The design, synthesis, and properties of a new gadolinium-based copper-responsive magnetic resonance imaging (MRI) contrast agent is presented. The sensor (GdL1) has high selectivity for copper ions and exhibits a 43% increase in r1 relaxivity (20 MHz) upon binding to 1 equiv of Cu2+ in aqueous buffer. Interestingly, in the presence of physiological levels of human serum albumin (HSA), the r1 relaxivity is amplified further up to 270%. Additional spectroscopic and X-ray absorption spectroscopy (XAS) studies show that Cu2+ is coordinated by two carboxylic acid groups and the single amine group on an appended side chain of GdL1 and forms a ternary complex with HSA (GdL1-Cu2+-HSA). T1-weighted in vivo imaging demonstrates that GdL1 can detect basal, endogenous labile copper(II) ions in living mice. This offers a unique opportunity to explore the role of copper ions in the development and progression of neurological diseases such as Wilson's disease.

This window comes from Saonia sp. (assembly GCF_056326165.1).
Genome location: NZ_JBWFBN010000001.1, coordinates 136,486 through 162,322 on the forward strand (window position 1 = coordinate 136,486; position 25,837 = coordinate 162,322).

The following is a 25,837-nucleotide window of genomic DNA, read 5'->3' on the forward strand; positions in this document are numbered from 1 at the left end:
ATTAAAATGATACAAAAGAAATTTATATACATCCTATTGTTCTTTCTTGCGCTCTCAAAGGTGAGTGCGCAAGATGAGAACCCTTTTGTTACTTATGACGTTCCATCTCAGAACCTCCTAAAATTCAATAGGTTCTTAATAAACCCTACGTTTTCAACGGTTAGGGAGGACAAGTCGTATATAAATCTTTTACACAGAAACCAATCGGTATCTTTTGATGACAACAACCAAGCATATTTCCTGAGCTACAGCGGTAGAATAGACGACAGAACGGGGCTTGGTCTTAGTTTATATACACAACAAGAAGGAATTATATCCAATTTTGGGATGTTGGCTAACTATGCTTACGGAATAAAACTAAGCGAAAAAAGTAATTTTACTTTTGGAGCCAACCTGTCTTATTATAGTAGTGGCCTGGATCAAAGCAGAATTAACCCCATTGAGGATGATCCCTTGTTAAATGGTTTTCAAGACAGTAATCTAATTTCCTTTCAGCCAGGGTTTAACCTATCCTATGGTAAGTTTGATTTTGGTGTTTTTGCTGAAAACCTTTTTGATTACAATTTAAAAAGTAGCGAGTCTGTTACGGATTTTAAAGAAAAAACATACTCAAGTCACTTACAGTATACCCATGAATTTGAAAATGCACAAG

ASJC Scopus subject areas
- Colloid and Surface Chemistry